Push button controls make the machine easy to navigate. All stitch selection options are located right on the front of the machine, so you never have to reach around the back or go under the bonnet.
There are lots of automatic features which make this one more enjoyable and intuitive to use. The needle begins at a slow rate when you apply pressure to the start/stop button. The start/stop button also lights up: green, to give you the green light to sew, or to indicate that you are sewing; red, to tell you that it is not ready to run; and orange, to indicate that the bobbin winder shaft is in the correct position for winding.
It’s got plenty of lights to make sure you see what you’re doing. There are two separate LED lamps for illuminating the workspace. We prefer LEDs because they last infinitely longer than old incandescent bulbs. The backlighting makes the LCD display very easy to read.
It does lots of little things for you. Cut the top and bottom thread with the thread cutter button. No more winding thread onto a separate cutter, or reaching around the back of the machine. You can also pull the automatic threading lever to thread the needle,
You can control the sewing speed by sliding the speed selector.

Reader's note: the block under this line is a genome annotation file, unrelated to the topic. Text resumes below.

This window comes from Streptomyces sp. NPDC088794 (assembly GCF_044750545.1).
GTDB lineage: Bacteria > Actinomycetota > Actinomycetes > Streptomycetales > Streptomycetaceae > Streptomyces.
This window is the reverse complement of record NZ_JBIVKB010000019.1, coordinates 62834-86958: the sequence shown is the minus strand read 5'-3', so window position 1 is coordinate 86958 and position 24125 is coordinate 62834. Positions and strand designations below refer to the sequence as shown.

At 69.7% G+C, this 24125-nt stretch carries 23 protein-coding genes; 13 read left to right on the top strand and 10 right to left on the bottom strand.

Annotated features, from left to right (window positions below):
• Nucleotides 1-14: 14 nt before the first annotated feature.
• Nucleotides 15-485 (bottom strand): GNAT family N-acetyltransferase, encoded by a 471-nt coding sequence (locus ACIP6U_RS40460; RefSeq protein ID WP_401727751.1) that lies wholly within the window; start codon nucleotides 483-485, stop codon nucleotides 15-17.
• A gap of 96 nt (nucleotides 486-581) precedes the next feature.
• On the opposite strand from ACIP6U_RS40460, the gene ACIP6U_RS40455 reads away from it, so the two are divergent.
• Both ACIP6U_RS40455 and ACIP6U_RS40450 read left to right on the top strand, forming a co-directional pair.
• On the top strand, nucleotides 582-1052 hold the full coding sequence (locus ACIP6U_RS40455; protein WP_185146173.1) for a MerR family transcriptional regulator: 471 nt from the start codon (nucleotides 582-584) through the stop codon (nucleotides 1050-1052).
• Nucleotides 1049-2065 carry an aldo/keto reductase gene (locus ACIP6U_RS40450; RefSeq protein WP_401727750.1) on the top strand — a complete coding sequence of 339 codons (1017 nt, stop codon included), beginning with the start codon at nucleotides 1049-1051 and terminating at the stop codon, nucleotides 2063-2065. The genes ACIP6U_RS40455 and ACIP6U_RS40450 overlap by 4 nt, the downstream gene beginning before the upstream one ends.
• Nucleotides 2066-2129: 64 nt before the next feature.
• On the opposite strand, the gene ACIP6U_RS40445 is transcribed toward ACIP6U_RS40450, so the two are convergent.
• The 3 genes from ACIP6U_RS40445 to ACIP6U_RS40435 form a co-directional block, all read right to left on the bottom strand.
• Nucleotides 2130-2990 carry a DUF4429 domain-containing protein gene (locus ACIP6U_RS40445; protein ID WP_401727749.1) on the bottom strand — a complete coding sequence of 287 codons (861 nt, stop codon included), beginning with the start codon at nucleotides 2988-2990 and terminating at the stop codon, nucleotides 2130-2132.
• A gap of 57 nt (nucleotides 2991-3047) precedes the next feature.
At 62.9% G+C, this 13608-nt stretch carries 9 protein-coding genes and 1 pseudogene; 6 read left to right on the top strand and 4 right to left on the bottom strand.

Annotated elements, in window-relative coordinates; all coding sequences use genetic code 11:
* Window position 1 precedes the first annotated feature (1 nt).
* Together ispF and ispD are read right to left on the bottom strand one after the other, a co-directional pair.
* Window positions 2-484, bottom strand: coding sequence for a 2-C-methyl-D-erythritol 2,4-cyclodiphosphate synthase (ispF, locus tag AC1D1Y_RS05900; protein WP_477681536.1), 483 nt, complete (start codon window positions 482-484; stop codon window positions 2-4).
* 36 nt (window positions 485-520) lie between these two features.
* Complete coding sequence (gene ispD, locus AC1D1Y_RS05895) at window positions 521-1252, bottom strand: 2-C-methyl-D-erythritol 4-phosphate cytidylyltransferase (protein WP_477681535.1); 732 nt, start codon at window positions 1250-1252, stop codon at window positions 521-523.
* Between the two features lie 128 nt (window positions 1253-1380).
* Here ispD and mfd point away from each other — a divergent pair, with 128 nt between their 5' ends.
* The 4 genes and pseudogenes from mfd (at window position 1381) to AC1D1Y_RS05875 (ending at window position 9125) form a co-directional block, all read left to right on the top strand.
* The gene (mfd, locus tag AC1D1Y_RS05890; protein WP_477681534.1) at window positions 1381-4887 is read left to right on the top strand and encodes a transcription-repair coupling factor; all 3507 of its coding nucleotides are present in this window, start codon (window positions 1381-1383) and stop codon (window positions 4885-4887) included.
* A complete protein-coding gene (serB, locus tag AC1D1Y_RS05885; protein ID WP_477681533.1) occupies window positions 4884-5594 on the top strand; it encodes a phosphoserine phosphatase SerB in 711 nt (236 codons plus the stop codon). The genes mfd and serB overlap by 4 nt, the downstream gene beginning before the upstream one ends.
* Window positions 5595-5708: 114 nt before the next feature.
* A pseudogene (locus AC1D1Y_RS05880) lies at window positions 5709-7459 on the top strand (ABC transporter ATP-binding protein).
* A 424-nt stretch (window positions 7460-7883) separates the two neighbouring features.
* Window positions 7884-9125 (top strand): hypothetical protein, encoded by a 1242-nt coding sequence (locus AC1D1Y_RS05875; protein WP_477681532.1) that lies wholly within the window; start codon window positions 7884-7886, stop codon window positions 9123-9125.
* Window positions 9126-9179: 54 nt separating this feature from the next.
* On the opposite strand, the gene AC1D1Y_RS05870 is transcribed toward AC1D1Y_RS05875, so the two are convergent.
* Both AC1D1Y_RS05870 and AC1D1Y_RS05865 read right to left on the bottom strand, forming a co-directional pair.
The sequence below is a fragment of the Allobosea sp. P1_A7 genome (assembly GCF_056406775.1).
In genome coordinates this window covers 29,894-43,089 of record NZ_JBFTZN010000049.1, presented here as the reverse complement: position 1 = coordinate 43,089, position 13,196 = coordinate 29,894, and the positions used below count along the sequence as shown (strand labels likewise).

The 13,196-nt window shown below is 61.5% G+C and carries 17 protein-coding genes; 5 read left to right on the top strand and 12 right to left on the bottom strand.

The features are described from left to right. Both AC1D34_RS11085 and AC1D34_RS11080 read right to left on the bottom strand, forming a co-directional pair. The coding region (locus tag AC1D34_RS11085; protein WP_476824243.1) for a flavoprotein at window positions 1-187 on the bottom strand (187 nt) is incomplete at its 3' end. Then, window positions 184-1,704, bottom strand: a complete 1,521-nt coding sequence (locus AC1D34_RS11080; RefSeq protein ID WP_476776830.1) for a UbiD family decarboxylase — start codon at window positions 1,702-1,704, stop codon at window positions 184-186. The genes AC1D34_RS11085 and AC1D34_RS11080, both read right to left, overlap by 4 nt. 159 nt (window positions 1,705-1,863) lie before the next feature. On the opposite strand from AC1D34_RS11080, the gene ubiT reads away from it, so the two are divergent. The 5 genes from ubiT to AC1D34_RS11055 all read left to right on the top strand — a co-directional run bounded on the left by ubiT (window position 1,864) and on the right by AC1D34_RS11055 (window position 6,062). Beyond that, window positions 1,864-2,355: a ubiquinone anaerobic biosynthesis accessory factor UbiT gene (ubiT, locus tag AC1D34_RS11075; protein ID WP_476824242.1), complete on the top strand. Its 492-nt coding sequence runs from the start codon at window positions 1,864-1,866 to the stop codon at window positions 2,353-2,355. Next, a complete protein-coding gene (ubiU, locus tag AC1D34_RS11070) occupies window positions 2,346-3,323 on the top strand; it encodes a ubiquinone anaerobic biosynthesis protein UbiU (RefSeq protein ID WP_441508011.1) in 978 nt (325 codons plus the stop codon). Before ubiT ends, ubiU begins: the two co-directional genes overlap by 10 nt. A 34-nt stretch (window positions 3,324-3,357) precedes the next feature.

It is easy to thread, and the top thread is housed beneath a panel. Even better, all of the thread is always on the front of it. Once you have the thread placed into the top and bottom guides and raise the presser foot to finish threading.
Just like other Brother machines, this one’s covered by a 25-year warranty.
Though the feed dogs can be lowered, the switch is on the reverse side of the machine. It’s a slightly annoying oversight for such an otherwise intuitive machine.
The letters can only be stitched in two sizes (small or large). Either choice is rather small, compared to other makes.
Some of the stitch patterns aren’t as precise as other machines. A few buyers got machines where the internal adjustments seemed slightly off. While the vast majority of buyers didn’t have any issues, you might be one of the few who needs to have minor tuneups at a dealer.